Andrius Zakarauskas, Exposition, 2007, Öl auf Leinwand, 170 x 145 cm.
Andrius Zakarauskas, Exposition (cat and mouse), 2006, Öl auf Leinwand, 110 x 125 cm.
Andrius Zakarauskas, Foot Painting, 2008, Öl auf Leinwand, 100 x 120 cm.
Galerie Andreas Binder
+ 49-89-219 39 250
July 18-September 20, 2008
Andrius Zakarauskas' subject in his paintings is himself, his introspection, and auto reflection. He subordinates traditional styles of painting as genre painting: self portrait, landscape and interior, still life and hand study — an observing of the painting process itself. Zakarauskas is equally interested in the act of painting and the detection of impulses of autobiographical facts, environment, art history, and works of contemporary artists.
Beyond motivation it is the spiritual state of the artist that is important to Zakaruaskas. Auto reflection is followed by melancholy and sadness intervening and presenting strange and personal elements of humor. Detailed paradox is characteristic of Zakarauskas' oeuvre. Though the work is figurative there is nothing concrete or strictly defined in his paintings — the interior of a workshop is easily transformed into gallery space or is into a snow field or the landscape of the sky. Almost all the figures on his canvases are self portraits of the artist with a characteristic body composure, in sitting, in the posture and even in attire.
At the same time all these pictures are portrayed without faces like the avatar of the artist`s muse. Grotesque animal masks worn by characters imbue fantasy in scenes in older works. Anxiety is injected Into current works by other means such as the slight tracing of figures making them look a bit ephemberal. People often turn into shadows blending with a wall or soaring in space or even dark spots in the ground surface. Also the self portrait figure is repeated in a mirror reflection, in an imprint on the canvas, or even is multiplied into a formation or crowd. The tension-filled dialogue between the real figures or illusions strengthens even more the motif of a picture within the picture.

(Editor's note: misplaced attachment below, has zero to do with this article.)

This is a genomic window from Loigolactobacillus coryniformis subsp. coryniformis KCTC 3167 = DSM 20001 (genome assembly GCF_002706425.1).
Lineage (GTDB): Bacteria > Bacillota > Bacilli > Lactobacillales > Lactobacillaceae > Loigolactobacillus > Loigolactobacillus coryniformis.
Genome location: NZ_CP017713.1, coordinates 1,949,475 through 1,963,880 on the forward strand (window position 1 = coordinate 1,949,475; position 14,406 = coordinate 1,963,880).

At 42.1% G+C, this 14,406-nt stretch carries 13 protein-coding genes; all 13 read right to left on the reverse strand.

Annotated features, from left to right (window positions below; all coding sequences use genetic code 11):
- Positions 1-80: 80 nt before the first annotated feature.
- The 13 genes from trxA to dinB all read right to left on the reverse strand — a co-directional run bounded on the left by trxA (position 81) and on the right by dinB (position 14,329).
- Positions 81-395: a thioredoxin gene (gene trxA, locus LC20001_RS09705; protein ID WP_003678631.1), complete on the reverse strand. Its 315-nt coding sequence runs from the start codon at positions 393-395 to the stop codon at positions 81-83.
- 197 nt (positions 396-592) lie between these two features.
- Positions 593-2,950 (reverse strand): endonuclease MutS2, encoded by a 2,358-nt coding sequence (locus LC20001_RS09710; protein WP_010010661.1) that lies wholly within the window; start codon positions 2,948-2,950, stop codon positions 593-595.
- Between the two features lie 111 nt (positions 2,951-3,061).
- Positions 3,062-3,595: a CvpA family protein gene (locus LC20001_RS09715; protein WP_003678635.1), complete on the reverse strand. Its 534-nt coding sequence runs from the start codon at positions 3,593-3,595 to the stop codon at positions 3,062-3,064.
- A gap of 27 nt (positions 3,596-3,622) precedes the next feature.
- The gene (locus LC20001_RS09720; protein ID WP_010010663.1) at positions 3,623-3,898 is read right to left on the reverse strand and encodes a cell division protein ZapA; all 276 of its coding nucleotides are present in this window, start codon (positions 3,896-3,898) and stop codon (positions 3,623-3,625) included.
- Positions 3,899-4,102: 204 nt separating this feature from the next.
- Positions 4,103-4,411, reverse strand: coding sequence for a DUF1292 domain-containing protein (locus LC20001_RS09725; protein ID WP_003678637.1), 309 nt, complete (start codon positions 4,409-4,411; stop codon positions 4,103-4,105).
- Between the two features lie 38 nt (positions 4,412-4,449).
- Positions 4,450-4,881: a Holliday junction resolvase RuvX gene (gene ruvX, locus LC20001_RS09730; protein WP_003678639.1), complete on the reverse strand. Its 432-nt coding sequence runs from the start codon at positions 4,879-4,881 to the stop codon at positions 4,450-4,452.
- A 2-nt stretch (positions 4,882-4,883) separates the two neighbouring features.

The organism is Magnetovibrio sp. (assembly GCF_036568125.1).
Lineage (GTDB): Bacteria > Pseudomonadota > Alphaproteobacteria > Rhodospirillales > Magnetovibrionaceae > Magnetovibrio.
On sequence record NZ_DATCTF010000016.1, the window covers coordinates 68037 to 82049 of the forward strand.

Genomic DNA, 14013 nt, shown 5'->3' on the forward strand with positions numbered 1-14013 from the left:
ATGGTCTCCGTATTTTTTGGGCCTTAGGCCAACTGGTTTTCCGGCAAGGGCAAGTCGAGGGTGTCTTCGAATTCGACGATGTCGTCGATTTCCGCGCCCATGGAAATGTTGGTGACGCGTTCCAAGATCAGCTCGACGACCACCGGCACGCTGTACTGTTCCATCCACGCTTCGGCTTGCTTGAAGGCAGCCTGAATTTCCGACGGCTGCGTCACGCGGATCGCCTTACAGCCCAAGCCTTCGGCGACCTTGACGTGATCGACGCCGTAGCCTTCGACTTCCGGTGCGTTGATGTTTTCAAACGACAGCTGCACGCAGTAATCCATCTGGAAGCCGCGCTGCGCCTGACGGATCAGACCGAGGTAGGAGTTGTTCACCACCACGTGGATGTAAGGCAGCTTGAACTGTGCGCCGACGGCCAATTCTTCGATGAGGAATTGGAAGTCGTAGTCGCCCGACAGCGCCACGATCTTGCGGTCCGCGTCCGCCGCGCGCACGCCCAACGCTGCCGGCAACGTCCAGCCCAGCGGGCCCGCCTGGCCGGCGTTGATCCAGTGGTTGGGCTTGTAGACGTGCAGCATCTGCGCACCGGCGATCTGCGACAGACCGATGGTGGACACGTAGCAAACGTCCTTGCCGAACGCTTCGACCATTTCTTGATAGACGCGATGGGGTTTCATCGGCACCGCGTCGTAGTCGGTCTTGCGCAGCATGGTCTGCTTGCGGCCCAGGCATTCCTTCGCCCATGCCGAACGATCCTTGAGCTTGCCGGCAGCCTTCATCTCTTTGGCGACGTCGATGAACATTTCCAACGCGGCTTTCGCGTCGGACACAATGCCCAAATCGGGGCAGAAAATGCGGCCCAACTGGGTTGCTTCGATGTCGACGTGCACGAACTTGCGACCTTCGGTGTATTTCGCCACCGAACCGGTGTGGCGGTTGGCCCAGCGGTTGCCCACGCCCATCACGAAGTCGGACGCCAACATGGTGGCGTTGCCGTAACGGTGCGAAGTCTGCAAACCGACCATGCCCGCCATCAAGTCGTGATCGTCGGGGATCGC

The painter is painted in the workshop or in the gallery standing in front of his canvas. He is creator and spectator. The canvas includes quotations or references to great painters and great Lithuanian painters. Zakarauskas also provokes with a sleight of hand that causes the viewer to guess if the figures on the canvas are alive or dead or both at the same moment. Indefinite images and ideas are stipulated by the artist`s choice of color and mise en canvas. His palette is a subdued monochrome, rich in shades, lustrous greys, grey blue tones, and deep dark black and brown tints. The range of colors is enliven by small insertions of shining white, brown, or light blue. Zakarauskas expressively matches flat figures using wide gestures, with contrasting objects, leaving a deep spacious background, which for Zakarauskas allows his expressive style of painting to give rise to snippets of motifs.
His interiors of separate parts enlarge and underscore the cinematic fragments that melt into the atmosphere. In painting himself at work he does away with the separation between himself and the picture. In so doing, Zakarauskas asks himself what it means to be a painter today. He conveys a sense of anxiety and loss and an atmosphere of falseness without concrete direction. At the same time he fills the emptiness with melancholy and an anxiety that brings a vital and magic process of painting to his work.
Andrius Zakarauskas, Your Mistakes, 2008, Oil on canvas, 31,5" x 27,5".